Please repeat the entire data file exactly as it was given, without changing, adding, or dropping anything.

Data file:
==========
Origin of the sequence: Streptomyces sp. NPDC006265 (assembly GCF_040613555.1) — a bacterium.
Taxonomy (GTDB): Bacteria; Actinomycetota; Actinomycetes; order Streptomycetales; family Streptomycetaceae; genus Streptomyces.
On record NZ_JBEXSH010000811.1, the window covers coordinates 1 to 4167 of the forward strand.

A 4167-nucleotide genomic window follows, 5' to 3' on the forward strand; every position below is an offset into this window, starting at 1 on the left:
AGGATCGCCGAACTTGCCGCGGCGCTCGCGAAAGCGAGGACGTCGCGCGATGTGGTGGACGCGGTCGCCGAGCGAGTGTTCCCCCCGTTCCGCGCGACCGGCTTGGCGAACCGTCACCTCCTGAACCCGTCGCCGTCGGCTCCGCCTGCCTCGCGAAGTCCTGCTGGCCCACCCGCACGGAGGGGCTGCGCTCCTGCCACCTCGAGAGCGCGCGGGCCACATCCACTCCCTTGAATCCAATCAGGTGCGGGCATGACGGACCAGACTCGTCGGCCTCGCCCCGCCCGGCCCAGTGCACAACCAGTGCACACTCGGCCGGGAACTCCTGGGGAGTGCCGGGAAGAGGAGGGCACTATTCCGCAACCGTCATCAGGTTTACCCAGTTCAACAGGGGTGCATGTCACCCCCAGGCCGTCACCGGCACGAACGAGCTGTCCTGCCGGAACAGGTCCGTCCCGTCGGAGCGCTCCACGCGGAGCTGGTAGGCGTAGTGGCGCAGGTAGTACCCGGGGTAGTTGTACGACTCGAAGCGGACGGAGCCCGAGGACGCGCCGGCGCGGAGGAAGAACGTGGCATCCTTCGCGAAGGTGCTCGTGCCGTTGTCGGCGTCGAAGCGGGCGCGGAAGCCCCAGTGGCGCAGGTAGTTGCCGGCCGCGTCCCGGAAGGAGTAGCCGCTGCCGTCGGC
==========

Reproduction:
Origin of the sequence: Streptomyces sp. NPDC006265 (assembly GCF_040613555.1) — a bacterium.
Taxonomy (GTDB): Bacteria; Actinomycetota; Actinomycetes; order Streptomycetales; family Streptomycetaceae; genus Streptomyces.
On record NZ_JBEXSH010000811.1, the window covers coordinates 1 to 4167 of the forward strand.

A 4167-nucleotide genomic window follows, 5' to 3' on the forward strand; every position below is an offset into this window, starting at 1 on the left:
AGGATCGCCGAACTTGCCGCGGCGCTCGCGAAAGCGAGGACGTCGCGCGATGTGGTGGACGCGGTCGCCGAGCGAGTGTTCCCCCCGTTCCGCGCGACCGGCTTGGCGAACCGTCACCTCCTGAACCCGTCGCCGTCGGCTCCGCCTGCCTCGCGAAGTCCTGCTGGCCCACCCGCACGGAGGGGCTGCGCTCCTGCCACCTCGAGAGCGCGCGGGCCACATCCACTCCCTTGAATCCAATCAGGTGCGGGCATGACGGACCAGACTCGTCGGCCTCGCCCCGCCCGGCCCAGTGCACAACCAGTGCACACTCGGCCGGGAACTCCTGGGGAGTGCCGGGAAGAGGAGGGCACTATTCCGCAACCGTCATCAGGTTTACCCAGTTCAACAGGGGTGCATGTCACCCCCAGGCCGTCACCGGCACGAACGAGCTGTCCTGCCGGAACAGGTCCGTCCCGTCGGAGCGCTCCACGCGGAGCTGGTAGGCGTAGTGGCGCAGGTAGTACCCGGGGTAGTTGTACGACTCGAAGCGGACGGAGCCCGAGGACGCGCCGGCGCGGAGGAAGAACGTGGCATCCTTCGCGAAGGTGCTCGTGCCGTTGTCGGCGTCGAAGCGGGCGCGGAAGCCCCAGTGGCGCAGGTAGTTGCCGGCCGCGTCCCGGAAGGAGTAGCCGCTGCCGTCGGC